Irish unite for funeral of peacemaking PM Albert Reynolds
The coffin of former Taoiseach Albert Reynolds at Shanganagh Cemetery in Shankill, Dublin, Ireland, for his internment following his funeral service, Monday Aug. 25, 2014. (AP / Brian Lawless, PA)
Shawn Pogatchnik, The Associated Press
Published Monday, August 25, 2014 12:33PM EDT
DUBLIN, Ireland -- Generations of Irish leaders united Monday at the Dublin funeral of Ireland's peacemaking former prime minister, Albert Reynolds, in a ceremony leavened with wit, raw emotions and barnstorming performances from Eurovision stars.
Reynolds, 81, died Thursday after a long battle with Alzheimer's disease. His requiem Mass brought together political rivals from past Republic of Ireland governments and the Northern Ireland peace process, packed shoulder to shoulder in front-row pews.
Beside Reynolds' flag-draped coffin, former British Prime Minister John Major chatted with former Irish Republican Army commander Martin McGuinness, today the deputy leader of Northern Ireland's power-sharing government. Seated nearby were Irish President Michael Higgins, Irish Prime Minister Enda Kenny and Ireland's four surviving ex-prime ministers.
Reynolds worked closely with Major in 1993 to forge the Downing Street Declaration, a peace plan for Northern Ireland that inspired an IRA cease-fire the following year and, eventually, the creation of a unity government for the British territory.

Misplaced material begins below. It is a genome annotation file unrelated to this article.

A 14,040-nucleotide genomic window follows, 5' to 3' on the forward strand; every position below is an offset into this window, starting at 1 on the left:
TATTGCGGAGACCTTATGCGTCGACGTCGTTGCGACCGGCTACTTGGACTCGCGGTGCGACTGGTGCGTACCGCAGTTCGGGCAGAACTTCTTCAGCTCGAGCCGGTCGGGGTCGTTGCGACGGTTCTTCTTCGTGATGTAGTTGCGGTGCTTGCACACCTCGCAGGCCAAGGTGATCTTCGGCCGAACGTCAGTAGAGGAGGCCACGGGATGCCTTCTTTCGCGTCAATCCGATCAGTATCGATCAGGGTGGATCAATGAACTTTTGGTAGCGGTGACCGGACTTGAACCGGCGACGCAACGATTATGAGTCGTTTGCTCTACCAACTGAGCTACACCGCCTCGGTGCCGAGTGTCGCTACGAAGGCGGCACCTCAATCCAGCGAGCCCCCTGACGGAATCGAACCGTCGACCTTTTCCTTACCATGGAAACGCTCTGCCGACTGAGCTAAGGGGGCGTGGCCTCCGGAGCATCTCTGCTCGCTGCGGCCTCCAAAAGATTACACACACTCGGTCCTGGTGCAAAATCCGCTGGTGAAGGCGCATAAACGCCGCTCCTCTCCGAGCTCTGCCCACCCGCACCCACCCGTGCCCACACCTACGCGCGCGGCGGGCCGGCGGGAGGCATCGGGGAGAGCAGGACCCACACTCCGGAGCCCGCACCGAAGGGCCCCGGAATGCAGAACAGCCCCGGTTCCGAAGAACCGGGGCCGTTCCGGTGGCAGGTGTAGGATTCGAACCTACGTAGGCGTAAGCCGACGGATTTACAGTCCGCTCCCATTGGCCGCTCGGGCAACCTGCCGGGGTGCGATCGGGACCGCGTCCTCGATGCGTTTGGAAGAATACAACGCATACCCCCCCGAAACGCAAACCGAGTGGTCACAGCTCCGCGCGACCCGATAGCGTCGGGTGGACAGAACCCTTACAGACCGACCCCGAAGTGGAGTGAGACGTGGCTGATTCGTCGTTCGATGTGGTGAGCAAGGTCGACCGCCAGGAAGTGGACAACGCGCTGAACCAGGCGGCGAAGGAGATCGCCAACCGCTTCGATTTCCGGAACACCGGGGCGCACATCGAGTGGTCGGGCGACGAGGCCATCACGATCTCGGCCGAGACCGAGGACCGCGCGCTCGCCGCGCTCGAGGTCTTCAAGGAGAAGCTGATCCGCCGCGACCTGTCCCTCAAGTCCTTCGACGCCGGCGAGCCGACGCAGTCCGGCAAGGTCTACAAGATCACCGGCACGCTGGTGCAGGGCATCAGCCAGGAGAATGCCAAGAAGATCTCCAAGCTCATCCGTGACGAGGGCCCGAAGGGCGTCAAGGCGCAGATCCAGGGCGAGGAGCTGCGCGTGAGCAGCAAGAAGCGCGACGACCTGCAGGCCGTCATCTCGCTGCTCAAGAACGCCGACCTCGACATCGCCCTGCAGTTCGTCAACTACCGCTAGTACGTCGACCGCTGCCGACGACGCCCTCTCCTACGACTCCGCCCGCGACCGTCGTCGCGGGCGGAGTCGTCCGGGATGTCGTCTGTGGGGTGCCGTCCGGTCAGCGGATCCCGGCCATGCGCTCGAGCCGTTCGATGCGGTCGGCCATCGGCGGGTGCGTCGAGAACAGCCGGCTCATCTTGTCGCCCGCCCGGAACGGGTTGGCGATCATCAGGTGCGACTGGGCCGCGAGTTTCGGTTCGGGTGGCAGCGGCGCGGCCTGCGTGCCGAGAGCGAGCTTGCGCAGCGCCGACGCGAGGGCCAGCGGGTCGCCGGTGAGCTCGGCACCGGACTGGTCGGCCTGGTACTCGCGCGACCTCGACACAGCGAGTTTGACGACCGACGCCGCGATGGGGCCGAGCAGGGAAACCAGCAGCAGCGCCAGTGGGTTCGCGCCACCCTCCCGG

"Had Albert not taken those risks for peace, in all probability we'd all still be killing one another to this day, and in the name of what?" the officiating priest and Reynolds family friend, the Rev. Brian D'Arcy, told the congregation.
Dublin Archbishop Diarmuid Martin read a letter of condolence from Pope Francis, who expressed gratitude for Reynolds' commitment to peacemaking.
From the pulpit, Reynolds' seven children offered tributes tinged with anger at the harsh criticisms their father faced during his 1992-1994 run as prime minister, when both of his coalition governments collapsed in acrimony.
Soprano Eimear Quinn, who won the Eurovision Song Contest in 1996, took turns singing hymns alongside Red Hurley, another Eurovision finalist, who in the 1970s was Ireland's top dance band frontman.
Grandchildren carried symbolic artifacts of his life to the altar, including his personal copy of the 1993 declaration and a can of puppy chow from the pet food company that Reynolds founded.
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